The original name relates to a weave that places the thin warp threads close together and inserts a slightly thicker weft thread. This produces a ribbed structure, which also provides the fabric with its typical shape. Today, taffeta is mainly made using a plain weave, and it receives its look and sturdiness from the fabric and its finish. Taffeta is most frequently used in elegant evening and festive fashion as well as for decorative purposes.
As an outer layer, taffeta may consist of silk (silk taffeta) as well as artificial fibres (e.g. nylon, polyester, viscose) and a mixture of these. Taffeta is available unicoloured as well as in printed and embroidered variations. Taffeta may also feature varying surface textures, e.g. with a moiré effect or crushed, which refers to bunched or folded textured taffeta. Woven jacquard patterns are more seldom.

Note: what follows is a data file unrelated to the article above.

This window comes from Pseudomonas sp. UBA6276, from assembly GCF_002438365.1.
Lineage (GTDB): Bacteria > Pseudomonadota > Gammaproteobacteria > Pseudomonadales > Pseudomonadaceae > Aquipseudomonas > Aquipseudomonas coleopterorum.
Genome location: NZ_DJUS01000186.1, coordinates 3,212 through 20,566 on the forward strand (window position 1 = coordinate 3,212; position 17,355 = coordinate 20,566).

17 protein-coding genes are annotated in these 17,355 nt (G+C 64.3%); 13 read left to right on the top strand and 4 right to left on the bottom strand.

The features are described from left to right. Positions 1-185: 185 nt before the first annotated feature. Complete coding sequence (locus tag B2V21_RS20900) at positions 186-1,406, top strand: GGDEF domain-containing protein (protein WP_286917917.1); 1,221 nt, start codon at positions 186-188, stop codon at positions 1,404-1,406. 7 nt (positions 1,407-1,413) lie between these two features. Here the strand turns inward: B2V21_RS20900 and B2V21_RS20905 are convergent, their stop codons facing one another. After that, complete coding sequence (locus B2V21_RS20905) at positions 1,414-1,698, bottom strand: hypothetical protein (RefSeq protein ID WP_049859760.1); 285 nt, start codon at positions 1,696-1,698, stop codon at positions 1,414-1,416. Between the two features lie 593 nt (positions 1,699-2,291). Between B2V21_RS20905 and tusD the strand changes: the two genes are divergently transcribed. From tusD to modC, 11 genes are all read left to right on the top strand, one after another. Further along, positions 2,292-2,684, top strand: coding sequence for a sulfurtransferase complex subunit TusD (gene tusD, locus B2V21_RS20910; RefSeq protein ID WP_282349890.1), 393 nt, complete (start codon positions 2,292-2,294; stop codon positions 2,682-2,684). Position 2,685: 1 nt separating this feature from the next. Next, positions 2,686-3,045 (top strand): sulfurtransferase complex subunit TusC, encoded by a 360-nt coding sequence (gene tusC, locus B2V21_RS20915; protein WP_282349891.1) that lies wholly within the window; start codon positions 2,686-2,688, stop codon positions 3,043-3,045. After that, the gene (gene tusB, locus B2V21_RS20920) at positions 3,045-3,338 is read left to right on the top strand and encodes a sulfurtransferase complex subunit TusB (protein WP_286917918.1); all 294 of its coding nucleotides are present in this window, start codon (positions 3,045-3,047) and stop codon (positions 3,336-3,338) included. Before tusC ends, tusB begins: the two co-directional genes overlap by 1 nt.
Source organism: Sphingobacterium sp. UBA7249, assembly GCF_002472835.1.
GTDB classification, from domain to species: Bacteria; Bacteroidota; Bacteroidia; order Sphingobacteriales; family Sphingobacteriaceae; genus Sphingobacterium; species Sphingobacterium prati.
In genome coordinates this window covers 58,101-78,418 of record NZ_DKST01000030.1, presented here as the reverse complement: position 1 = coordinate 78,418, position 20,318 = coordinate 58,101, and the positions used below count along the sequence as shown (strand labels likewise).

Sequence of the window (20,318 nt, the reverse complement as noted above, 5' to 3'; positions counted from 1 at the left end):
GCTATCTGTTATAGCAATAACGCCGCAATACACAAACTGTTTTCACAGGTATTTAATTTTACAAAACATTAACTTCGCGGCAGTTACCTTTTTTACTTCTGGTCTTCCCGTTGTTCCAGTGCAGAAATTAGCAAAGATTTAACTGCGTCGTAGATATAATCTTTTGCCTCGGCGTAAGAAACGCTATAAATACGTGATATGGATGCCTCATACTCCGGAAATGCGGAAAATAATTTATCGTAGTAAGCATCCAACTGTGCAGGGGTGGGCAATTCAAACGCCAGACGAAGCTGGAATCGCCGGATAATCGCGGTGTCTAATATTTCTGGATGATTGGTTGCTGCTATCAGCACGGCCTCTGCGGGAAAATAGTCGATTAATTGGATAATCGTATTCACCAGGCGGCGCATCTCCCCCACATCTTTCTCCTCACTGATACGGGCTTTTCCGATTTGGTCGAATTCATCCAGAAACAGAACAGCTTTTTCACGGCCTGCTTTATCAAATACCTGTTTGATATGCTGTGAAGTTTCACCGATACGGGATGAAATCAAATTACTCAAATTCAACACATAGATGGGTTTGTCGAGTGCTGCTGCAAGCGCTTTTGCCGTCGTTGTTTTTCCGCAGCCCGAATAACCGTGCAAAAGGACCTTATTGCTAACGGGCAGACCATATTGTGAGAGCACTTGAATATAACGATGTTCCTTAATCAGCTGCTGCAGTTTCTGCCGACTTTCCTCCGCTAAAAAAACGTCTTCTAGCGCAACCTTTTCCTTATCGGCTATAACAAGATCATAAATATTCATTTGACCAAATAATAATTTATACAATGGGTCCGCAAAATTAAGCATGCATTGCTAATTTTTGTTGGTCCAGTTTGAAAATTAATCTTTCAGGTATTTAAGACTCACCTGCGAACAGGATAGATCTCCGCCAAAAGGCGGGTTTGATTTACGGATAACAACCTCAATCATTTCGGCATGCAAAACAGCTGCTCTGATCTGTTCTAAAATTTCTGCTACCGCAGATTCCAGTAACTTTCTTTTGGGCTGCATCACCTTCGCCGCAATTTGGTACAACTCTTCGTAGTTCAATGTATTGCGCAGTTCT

Taffeta should be treated according to its composition.
Artificial fibres such as polyester, etc. will stand up to machine washing at 30°C with spin cycles of up to 800 rpm. If the fabric is embroidered or very fine, then the article may be washed in a machine in a large laundry bag accordingly.
Silk taffeta may be dropped off for cleaning or washed (very carefully) by hand.
Always iron inside-out at low temperature (1st setting) and spray lightly (more misting than spraying), since water spots might result otherwise. Crushed articles shouldn’t be ironed at all.
Taffeta, like silk, is one of the more ‘difficult’ fabrics, but these advice will make it easier for you to handle:
Always use a new, thin, high-quality needle with a point (thickness 60 to 70), otherwise threads will catch.
The stitch length should be normal (2 to 3.5). To be on the safe side, try out a test piece to find the right settings for your machine.
A seam should always be removed very gently, to avoid visible needle holes.
Extremely crushed taffeta may be top stitched with a simple straight stitch inside the seam, since this will make sure that the folds don’t twist up.